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Platform for Smart People: Understanding Inclusion Challenges to Design and Develop an Independent Living Platform in a smart Society for and with people with autism

About the project
People with autism are a large group at Day Activity Centers and autism is one the most common neurodevelopment diagnoses that can imply severe disability for many people. The Platform for Smart People (PSP): Understanding Inclusion Challenges to Design and Develop an Independent Living Platform in a smart Society for and with people with autism project is about creating a platform to make people with autism more independent of help from others in everyday life situations. The focus is on real-life challenges and opportunities at Day Activity Centers.

This will be achieved by co-designing and developing a Platform for Smart People. The platform will include an accessible Augmented Reality app with a Machine Learning framework and Civic Intelligence that will advance the current state-of-the-art in the area of digitalisation and smart society for people with autism. An iterative co-design process will ensure that requirements for people with autism are met in the platform.

Background
People on the autism spectrum present a particular challenge. Tasks that neurotypical people take for granted to do easily (e.g. planning a day) may be out of the abilities for people with autism who still must live independently and work. To overcome these barriers, there are potential opportunities based on current research and development.

Augmented Reality means that the actual world is augmented with digital objects (graphics, audio, haptics) by detecting actual-world objects, tracking positions, sensing distance and depth, and integrating light settings. Previous research shows the feasibility of using Augmented Reality for helping people with autism with tasks such as social communication skills and independent living.

Machine Learning is a tool that can automate some of the tasks to make the augmented world more accessible, such as identifying real-world objects. However, Machine Learning has a so-called cold-start problem where big data sets are needed to make it useful. To overcome this, a Civic Intelligence component is needed, where staff at Day Activity Centers can contribute with individual adaptations that they know work for each person. By combining the advances above and integrating them with the research efforts of the Global Public Inclusive Infrastructure, the results can have a wide outreach.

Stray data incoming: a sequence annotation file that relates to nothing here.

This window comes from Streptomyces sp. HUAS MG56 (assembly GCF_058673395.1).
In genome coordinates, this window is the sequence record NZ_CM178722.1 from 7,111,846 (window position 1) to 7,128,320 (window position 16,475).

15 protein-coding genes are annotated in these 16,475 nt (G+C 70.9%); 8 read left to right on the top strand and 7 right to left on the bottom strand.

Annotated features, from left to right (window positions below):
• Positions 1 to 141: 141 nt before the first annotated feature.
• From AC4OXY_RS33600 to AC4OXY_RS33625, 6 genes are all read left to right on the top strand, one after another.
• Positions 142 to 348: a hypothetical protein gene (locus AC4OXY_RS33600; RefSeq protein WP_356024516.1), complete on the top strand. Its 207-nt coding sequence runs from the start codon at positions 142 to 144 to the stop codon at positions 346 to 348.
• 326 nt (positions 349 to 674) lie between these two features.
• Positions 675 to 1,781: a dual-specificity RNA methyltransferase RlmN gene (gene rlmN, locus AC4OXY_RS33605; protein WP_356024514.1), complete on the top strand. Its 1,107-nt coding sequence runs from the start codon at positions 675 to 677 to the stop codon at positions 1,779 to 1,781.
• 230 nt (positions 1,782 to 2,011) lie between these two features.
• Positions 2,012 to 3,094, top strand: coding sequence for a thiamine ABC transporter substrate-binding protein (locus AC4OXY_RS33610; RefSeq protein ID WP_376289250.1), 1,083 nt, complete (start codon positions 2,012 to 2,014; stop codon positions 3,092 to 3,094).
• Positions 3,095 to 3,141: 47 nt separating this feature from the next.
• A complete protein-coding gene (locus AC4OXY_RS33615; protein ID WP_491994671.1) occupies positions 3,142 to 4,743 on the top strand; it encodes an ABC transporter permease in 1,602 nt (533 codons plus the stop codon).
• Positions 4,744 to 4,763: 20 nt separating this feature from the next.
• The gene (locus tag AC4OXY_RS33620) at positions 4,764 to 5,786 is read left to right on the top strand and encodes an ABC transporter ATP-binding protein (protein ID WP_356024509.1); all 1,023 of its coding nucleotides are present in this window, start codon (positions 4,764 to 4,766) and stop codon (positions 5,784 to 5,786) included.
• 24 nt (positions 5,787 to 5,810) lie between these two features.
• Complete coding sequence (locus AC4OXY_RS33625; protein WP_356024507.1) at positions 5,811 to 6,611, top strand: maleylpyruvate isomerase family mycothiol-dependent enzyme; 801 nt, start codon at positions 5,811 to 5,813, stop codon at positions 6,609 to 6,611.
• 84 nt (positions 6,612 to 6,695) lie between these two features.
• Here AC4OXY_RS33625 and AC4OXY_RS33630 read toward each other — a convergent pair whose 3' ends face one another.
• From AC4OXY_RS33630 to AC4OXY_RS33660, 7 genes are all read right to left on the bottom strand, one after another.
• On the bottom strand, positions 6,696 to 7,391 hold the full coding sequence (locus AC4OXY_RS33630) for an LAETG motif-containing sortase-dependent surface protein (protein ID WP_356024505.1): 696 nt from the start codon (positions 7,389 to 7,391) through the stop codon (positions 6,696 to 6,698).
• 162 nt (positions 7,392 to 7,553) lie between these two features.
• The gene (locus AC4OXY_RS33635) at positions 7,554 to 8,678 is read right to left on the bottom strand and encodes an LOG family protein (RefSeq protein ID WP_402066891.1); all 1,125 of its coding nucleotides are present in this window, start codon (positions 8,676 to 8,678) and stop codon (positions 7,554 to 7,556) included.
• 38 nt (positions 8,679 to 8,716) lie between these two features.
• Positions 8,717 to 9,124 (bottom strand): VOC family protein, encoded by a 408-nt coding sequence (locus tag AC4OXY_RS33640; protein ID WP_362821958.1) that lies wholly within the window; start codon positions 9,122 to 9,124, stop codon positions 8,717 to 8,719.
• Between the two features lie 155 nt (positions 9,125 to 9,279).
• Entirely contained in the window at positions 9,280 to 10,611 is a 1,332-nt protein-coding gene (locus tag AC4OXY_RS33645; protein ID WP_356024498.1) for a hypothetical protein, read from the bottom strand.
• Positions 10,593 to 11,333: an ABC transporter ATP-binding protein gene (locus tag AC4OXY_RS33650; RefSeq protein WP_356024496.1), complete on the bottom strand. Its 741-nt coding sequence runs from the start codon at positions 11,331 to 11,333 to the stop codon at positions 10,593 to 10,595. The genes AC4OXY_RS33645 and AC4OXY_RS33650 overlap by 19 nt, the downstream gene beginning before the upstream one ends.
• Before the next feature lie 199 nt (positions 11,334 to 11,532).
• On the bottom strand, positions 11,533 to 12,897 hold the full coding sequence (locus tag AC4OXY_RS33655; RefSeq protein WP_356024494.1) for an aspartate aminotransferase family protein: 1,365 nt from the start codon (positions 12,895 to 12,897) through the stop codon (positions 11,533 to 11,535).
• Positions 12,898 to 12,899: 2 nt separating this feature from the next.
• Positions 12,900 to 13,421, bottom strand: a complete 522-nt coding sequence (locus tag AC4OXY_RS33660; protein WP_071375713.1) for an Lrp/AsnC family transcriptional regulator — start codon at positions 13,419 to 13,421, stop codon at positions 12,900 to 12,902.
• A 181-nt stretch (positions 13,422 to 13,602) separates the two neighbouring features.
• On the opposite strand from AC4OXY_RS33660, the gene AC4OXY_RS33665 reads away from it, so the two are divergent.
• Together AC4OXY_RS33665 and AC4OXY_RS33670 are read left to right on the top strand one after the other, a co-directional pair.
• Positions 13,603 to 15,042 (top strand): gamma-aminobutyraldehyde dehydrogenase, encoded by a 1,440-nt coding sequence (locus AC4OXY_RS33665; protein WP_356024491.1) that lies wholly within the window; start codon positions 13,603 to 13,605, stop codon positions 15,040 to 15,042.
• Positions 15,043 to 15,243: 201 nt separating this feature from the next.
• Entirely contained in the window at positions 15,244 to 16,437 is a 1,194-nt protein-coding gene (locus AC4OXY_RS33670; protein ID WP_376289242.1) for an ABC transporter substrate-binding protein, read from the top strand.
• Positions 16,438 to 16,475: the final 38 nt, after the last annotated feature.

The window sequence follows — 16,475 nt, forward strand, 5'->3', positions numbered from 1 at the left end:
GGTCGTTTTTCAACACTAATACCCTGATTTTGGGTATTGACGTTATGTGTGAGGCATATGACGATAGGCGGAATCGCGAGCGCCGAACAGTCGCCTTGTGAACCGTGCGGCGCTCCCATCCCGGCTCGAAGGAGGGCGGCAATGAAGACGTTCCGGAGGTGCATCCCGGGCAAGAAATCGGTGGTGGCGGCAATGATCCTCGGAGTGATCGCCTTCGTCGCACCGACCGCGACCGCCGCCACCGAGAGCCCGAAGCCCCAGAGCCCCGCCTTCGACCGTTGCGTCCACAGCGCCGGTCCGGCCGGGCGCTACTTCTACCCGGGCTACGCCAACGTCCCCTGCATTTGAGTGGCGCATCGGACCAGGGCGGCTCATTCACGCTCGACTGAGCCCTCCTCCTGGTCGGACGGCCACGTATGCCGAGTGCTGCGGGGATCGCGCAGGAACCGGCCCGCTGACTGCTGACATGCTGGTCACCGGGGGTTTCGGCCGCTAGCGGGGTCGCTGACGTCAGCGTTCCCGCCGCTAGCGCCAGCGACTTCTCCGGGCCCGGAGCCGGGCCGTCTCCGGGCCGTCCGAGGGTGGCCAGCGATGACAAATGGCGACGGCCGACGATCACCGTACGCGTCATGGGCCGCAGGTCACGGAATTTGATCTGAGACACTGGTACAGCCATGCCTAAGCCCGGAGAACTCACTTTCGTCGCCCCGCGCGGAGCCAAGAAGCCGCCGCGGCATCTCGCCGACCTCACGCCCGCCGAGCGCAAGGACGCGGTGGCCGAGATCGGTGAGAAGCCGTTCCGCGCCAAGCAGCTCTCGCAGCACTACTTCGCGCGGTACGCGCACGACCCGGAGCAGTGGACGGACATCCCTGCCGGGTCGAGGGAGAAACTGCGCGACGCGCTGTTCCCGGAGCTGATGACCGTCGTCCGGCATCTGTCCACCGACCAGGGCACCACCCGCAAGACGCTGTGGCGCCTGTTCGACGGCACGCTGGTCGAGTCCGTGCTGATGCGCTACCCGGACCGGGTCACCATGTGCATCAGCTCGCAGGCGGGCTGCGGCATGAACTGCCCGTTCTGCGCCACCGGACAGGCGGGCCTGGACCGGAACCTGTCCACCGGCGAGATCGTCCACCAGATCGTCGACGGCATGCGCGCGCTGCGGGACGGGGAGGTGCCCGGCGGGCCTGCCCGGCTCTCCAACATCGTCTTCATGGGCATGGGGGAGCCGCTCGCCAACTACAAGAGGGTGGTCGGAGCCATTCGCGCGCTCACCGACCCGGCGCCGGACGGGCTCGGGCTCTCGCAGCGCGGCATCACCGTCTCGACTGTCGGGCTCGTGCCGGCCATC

Crossdisciplinary collaboration
The partnership is composed of a multidisciplinary team to respond to the corresponding cross-disciplinary responses required of the project. The researchers in the team represent the Department of Computer and Systems Sciences at Stockholm University (SU), the Department of Special Education at SU, and KTH. In addition, several Day Activity Centers in Stockholm are involved. The project Advisory Board consists of representatives from Autism och Aspergerförbundet, Rinkeby-Kista Day Activity Center, IBM, Trace R&D Center and Raising the Floor.

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Contacts

Picture of Thomas Westin

Thomas Westin

Senior Lecturer, Stockholm University, Co-PI of research project Platform for Smart People (PSP): Understanding Inclusion Challenges to Design and Develop an Independent Living Platform in a smart Society for and with people with autism

thomasw@dsv.su.se

Mirjam Palosaari Eladhari

Associate Professor at the Department of Computer and System Sciences at Stockholm University, PI of research project Platform for Smart People (PSP): Understanding Inclusion Challenges to Design and Develop an Independent Living Platform in a smart Society for and with people with autism, Digital Futures Faculty

+46 8 16 11 37
mirjam@dsv.su.se

Rahim Rahmani

Professor in Computer in Computer Science Depart. of Computer & Systems Sciences (DSV) at Stockholm University, Working group Digitalised Industry, Co-PI of research project Platform for Smart People (PSP): Understanding Inclusion Challenges to Design and Develop an Independent Living Platform in a smart Society for and with people with autism, Digital Futures Faculty

+46 8 674 74 94
rahim@dsv.su.se

Mario Romero

Associate professor at KTH EECS School, Division of Computational Science and Technology, Co-PI of research project Platform for Smart People (PSP): Understanding Inclusion Challenges to Design and Develop an Independent Living Platform in a smart Society for and with people with autism, Digital Futures Faculty

marior@kth.se